The fictional/mythological Merlin is said to have “lived backwards” (it shows up in Le Morte d’Arthur as well as in many other fictional treatments of the Arthurian legend). In essence, he has been portrayed as somehow “remembering the future.” My favorite depiction of Merlin is, of course, seen above – the Bermuda-shorts-wearing, slightly barmy version from Disney’s The Sword In The Stone.
But, it could also easily describe me. I’m sure at some point in my childhood that I used my imagination. I do remember laying on our front porch staring at clouds. But, at some point — and I can’t really pinpoint it — I stopped dreaming, stopped pretending, stopped actively using my imagination.
Oh, when I became a Wiccan, I regained some of it. I kind of had to, because pretty much any spell (or even prayer or working) requires visualization. But, far too often, my visualization was always rather pedestrian.
I suppose that it’s amusing that I say that, because in my 20s, I did things that you would think would require imagination, such as working for the Bristol Renaissance Faire or being part of the S.C.A.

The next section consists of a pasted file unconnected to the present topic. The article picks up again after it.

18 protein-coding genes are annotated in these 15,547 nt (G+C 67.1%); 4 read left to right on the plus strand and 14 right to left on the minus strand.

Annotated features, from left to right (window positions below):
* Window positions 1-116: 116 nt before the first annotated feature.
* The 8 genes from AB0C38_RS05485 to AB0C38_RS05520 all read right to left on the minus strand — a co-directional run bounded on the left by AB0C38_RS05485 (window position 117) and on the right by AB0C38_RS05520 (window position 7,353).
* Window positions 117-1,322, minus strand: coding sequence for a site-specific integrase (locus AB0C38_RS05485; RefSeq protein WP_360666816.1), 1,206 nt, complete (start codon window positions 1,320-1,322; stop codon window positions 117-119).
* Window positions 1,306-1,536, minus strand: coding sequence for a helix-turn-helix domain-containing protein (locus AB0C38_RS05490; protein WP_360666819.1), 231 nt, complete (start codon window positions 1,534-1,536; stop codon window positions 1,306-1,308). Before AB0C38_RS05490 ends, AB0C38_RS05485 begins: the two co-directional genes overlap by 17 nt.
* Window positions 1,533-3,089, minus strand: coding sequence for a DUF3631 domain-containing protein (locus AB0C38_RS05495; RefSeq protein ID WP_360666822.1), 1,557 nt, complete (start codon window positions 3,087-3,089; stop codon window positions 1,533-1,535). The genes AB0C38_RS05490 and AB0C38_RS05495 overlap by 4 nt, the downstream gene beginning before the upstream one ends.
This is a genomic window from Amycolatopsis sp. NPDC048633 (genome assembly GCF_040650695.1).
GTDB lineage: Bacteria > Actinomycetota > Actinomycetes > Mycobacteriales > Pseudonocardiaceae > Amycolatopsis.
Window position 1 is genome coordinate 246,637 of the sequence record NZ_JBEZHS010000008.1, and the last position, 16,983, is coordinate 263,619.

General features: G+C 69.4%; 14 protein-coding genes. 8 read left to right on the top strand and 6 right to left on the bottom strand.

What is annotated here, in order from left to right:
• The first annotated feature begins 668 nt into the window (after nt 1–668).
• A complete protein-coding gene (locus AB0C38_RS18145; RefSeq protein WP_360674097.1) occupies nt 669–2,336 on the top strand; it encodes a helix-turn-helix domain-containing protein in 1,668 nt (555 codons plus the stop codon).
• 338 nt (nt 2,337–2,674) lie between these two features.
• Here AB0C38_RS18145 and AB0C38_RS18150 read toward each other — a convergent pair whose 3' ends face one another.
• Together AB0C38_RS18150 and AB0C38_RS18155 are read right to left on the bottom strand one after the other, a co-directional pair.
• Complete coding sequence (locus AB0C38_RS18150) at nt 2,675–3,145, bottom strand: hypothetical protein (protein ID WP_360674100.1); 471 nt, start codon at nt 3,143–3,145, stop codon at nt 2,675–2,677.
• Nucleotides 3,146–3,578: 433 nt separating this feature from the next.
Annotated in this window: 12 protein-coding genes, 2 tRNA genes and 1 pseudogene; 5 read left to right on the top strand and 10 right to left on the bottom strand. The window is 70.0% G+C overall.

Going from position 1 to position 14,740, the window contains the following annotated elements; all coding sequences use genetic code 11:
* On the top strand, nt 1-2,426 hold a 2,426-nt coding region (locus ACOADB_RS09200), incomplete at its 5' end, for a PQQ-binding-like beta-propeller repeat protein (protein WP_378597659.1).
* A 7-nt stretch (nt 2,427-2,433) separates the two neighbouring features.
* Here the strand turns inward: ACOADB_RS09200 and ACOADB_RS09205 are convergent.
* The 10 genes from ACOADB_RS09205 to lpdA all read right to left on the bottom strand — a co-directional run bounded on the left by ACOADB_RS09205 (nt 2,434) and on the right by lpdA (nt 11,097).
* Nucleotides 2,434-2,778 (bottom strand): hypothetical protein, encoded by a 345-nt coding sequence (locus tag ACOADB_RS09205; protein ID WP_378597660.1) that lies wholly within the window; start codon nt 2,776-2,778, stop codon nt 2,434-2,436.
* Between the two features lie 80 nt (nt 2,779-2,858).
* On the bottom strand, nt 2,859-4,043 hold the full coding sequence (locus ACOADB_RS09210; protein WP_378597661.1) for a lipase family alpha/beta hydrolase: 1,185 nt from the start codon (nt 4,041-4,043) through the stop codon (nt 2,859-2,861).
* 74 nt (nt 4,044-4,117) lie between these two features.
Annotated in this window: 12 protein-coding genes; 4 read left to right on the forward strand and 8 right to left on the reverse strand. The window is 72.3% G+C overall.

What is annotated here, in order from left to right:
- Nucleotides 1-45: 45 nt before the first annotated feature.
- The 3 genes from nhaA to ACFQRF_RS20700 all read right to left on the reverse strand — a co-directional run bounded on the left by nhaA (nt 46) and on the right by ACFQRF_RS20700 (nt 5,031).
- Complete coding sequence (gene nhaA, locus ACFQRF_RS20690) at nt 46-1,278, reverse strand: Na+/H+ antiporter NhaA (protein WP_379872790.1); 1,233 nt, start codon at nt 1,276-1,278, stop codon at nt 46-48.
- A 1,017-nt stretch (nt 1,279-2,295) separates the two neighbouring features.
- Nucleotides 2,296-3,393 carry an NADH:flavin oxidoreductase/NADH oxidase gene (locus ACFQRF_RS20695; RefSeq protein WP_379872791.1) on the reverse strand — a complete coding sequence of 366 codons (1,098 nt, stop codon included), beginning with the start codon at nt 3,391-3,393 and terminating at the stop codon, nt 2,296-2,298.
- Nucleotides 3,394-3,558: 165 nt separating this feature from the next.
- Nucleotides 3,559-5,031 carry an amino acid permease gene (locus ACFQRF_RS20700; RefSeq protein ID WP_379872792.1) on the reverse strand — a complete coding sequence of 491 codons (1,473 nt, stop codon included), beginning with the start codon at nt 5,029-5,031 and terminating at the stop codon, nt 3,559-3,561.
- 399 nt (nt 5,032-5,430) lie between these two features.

But, I was once asked by a therapist – perhaps a decade or so ago – whether I had any fantasies, sexual or otherwise. And, frankly, I had to give the answer that “no, I didn’t.”
This has since changed. But it didn’t really start changing until I left my ex.
Maybe it’s been part of focusing on art. Maybe it’s been about allowing myself to think about “what if…” without immediately thinking “that’s impossible.” Or maybe it’s just about the fact that my logical mind has been damaged, allowing my more creative/imaginative side to come out.
For a long time, I was far more pragmatic about what was possible. Oh, I did things like think about what would happen if I won the lottery (but mostly, the so-called dreams were things like being able to be debt-free and not having to worry where bill money was going to come from. Let alone what I would need to do to keep certain people in my life from buying everything their little hearts desired).
I’ve stopped limiting my dreams. Unless I am in one of the deeper depths of depression, I even will imagine things without knowing how I would be able to come up with the money to fulfill those dreams.
So, yeah, I feel like I am living backwards. These kinds of dreams tend to be (for most people, I think) things that happen in childhood or young adulthood. When you’re younger, you don’t necessarily know about some of the limits that “responsible” adulthood places on us, or you somehow believe that those limits won’t apply to you.
I don’t remember when I put limits on my daydreams. I kept some variant of idealism, but it was more about social justice (and my ability to effect change), as well as a certain amount of wanting to see the best in people (strangely, while still being suspicious that they would always fail me).
I don’t limit them anymore. I let them happen, without judgement or criticism. Of course, some of that is letting myself develop ideas for my art.
Or maybe I’m just going through a second childhood.